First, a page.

How to deal with 2 templating tutorials (and have a clear learning path)?

Since 8.7 (I think), we got 2 new tutorials roughly about the same time:

The “Templating Tutorial” got merged into the older already existing repository for the marker based tutorials which are still available in the older branches.

They cover very similar topics - templating in TYPO3 with FLUIDTEMPLATE. Very roughly, I would say the “Sitepackage” covers the TYPO3 best practice way using a Sitepackage. The “Templating tutorial” has examples with templates in fileadmin (which is actually no longer considered best practice).

On the pro side of the “Templating Tutorial” I find it an easier read. It simplifies things in a nice way, while the “Sitepackage Tutorial” felt a little overwhelming.

If we look at the defintion of Tutorials (e.g in a text by Daniele Procida) they are “learning oriented” and must not necessarily follow best practices by the letter. But putting templates in fileadmin just feels wrong to me (actually I never really understood why this was done in the first place, why in this directory).

Opinions about this?

My goal is to make a decision: Do we need and want 2 tutorials? How do we describe them on the “Tutorials and Guides” page? Can we seamlessly walk a beginner through the wild and wonderful world of TYPO3?

1 Like

Without judging which of the two tutorials you pointed out is a better tutorial for new users, I express my view about having more than one tutorial in general.

As with other systems, in many cases there is more than just one way to achieve something in TYPO3.
Offering two different tutorials for the same goal should not be a problem, as long as:

  • they don’t contradict each other,
  • both options are valid and officially “supported” (*),
  • both are kept up-to-date (**).

*) Storing system-related files under “fileadmin/” could be a reason to mark the document appropriately as “fileadmin/” is reserved for the user space.
**) Given the challenge of lack of (wo)manpower, maintaining two documents could also be an issue.

It also makes sense to refer to each other. For example a clear statement in the introduction section of each tutorial that highlights “This tutorial aims to achieve X by doing Y, but it does not do Z. If you want to achieve Z, please refer to document ABC.

1 Like

Both are great and helpful! Good points from @mschams.
In my opinion, if there are 2 tutorials for similar topics and in these case as they are on docs. they are “official” it needs a bit of framing. Using /fileadmin is not best practice, but it is ok to learn Fluid template basics. Around where the files are first created in the tutorial https://docs.typo3.org/m/typo3/tutorial-templating/master/en-us/MinimalDesign/Index.html#the-typo3-fluid-version that should be mentioned IMHO.

When linking them it would be helpful to advertise them as e.g. “starter” and “in-depth” and also cross-reference between them.

Besides the official TYPO3 “documentation word” there will alway be a - hopefully wide - spectrum of blog posts dealing with special aspects, providing tutorials and so on. We should encourage people to do so as much as we can. Maybe we can convince one or another of those writers from time to time to contribute their work to the official TYPO3 documentation. But usually that’s still a lot of work and therefore rarely happens.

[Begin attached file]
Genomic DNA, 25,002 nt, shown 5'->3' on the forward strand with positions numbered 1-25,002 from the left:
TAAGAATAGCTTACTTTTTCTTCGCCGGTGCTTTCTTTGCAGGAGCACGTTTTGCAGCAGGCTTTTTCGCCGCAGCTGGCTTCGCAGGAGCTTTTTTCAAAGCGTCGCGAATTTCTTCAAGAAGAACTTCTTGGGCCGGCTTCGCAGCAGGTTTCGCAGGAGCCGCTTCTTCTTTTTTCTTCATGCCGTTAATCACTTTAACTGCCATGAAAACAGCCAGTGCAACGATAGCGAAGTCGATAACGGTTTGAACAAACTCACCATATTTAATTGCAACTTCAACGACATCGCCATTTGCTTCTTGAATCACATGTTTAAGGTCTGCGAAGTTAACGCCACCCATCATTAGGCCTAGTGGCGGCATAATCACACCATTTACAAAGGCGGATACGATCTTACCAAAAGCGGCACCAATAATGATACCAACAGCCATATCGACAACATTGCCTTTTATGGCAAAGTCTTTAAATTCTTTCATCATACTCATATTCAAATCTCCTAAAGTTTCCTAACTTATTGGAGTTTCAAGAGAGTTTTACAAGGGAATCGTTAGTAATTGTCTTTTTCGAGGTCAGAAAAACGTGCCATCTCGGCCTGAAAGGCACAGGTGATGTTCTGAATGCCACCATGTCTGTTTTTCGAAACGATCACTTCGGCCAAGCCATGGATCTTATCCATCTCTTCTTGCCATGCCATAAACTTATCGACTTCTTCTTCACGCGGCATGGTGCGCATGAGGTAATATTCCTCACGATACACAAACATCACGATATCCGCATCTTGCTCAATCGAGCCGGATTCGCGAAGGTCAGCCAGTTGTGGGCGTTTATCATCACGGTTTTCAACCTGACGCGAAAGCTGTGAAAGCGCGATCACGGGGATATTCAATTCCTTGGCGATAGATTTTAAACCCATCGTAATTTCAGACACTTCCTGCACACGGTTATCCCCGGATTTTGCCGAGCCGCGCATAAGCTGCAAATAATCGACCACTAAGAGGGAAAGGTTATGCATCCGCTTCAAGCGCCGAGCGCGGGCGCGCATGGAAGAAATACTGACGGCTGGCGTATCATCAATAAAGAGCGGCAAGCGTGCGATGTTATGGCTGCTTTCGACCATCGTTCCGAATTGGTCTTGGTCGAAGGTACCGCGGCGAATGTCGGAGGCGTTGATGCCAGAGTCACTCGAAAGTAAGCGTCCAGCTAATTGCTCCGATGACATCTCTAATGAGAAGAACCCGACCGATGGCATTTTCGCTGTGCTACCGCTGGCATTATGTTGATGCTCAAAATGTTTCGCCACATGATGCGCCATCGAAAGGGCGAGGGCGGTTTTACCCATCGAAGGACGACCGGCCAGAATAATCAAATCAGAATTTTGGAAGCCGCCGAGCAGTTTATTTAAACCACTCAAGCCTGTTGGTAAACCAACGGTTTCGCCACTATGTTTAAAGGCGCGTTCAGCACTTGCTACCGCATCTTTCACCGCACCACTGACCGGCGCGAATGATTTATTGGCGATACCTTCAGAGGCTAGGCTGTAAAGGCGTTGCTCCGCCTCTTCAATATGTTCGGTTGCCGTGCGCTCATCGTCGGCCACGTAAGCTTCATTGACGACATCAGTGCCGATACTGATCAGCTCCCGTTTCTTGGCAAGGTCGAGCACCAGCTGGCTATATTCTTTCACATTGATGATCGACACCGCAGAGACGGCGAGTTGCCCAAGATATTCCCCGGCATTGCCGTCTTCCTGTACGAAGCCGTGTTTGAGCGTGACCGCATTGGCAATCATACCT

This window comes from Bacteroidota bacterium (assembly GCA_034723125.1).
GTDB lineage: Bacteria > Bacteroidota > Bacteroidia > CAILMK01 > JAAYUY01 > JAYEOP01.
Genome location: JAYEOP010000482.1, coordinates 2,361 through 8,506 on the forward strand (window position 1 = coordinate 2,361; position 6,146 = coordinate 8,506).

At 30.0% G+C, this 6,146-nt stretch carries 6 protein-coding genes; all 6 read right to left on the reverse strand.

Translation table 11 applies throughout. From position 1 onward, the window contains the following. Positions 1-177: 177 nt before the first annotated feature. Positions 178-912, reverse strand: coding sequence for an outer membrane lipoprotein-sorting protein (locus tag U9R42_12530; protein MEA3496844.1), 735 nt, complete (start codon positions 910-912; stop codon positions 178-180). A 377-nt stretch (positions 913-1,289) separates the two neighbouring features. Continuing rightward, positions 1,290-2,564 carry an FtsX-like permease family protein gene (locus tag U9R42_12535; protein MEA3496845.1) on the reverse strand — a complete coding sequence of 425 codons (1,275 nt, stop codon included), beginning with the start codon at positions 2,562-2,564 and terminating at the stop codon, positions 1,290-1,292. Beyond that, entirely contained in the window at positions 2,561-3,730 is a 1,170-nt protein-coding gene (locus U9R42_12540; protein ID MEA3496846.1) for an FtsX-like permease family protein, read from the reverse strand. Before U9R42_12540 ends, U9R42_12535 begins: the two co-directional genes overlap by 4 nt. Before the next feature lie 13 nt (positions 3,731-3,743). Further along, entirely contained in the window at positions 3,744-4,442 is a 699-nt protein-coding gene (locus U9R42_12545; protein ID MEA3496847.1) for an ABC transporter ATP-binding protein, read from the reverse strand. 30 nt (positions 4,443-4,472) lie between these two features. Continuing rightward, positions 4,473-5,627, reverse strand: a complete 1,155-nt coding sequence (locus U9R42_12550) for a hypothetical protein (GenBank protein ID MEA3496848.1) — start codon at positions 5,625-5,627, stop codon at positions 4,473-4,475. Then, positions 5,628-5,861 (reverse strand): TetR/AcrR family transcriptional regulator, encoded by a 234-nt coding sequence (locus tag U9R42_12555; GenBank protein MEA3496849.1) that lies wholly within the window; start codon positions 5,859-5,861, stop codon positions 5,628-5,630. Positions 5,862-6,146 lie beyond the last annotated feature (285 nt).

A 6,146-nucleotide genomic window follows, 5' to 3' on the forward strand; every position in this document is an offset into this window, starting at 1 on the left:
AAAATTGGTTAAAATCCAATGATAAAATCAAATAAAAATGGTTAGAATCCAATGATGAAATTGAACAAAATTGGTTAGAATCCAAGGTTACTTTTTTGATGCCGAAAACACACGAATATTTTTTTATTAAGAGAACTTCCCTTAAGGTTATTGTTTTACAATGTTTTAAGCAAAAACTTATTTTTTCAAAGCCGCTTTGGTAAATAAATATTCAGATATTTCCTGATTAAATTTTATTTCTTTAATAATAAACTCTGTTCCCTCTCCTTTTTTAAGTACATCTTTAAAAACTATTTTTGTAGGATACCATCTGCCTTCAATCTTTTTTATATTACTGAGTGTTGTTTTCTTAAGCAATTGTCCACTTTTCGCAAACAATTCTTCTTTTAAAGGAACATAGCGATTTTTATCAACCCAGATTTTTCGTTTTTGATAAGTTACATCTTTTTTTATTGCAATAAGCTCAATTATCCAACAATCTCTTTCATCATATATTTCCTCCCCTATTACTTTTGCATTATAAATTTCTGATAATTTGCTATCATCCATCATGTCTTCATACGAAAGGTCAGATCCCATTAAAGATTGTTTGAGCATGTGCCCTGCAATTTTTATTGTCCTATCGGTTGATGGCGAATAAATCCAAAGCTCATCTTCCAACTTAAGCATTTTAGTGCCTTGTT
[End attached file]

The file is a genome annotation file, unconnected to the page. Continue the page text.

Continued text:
On the other hand: Personally I definitely want to bookmark those articles and study them when I need to.
But why should I take those notes only for myself? So I once started with the “Tell me something about X” manual, which can mostly be conceived as an annotated link list. So: “Tell me something about templating” would be the correct rubrik here. If that existed (I haven’t checked right now) and contained the mentioned links - that would be a great help for me.
Take the “Tell me something about X” just as a first version of something I want to propose. It’s just an experiment addressing the question: How can we provide good links about TYPO3 topics.

As I’m writing this now: Perhaps we should offer and maintain a Github repository with curated link lists?

Addendum: Argh, this answer of mine more addresses the case of having an official chapter and a blogpost, as in https://docs.typo3.org/m/typo3/reference-coreapi/master/en-us/ApiOverview/ContentElements/AddingYourOwnContentElements.html and https://b13.com/blog/how-to-create-custom-content-elements-in-typo3 , which would be “Tell me something about custom content elements”.

In my opinion people (even beginners) should be encoraged to not use “fileadmin” any longer (not for html templates but also not for the other configuration stuff). In best case they put everything into an custom extension (e.g. db stored typscript templates should be as small as possible). Perhaps the tutorial could be extended with a good practise examples for a folder strcuture like this (perhaps reduced):

├── Classes
│   ├── Controller
│   ├── Domain
├── Configuration
│   ├── FlexForms
│   ├── TCA
│   │   └── Overrides
│   ├── TsConfig
│   │   ├── Page
│   │   └── User
│   ├── TypoScript
│   └── Yaml
└── Resources
	├── Private
	│   ├── Language
	│   ├── Content
	│   │   ├── Layouts
	│   │   ├── Partials
	│   │   └── Templates
	│   ├── Page
	│   │   ├── Layouts
	│   │   ├── Partials
	│   │   └── Templates
	│   └── Plugin
	│       ├── Layouts
	│       ├── Partials
	│       └── Templates
	└── Public
		├── Css
		├── Fonts
		├── Icons
		├── Images
		├── JavaScript
		└── Less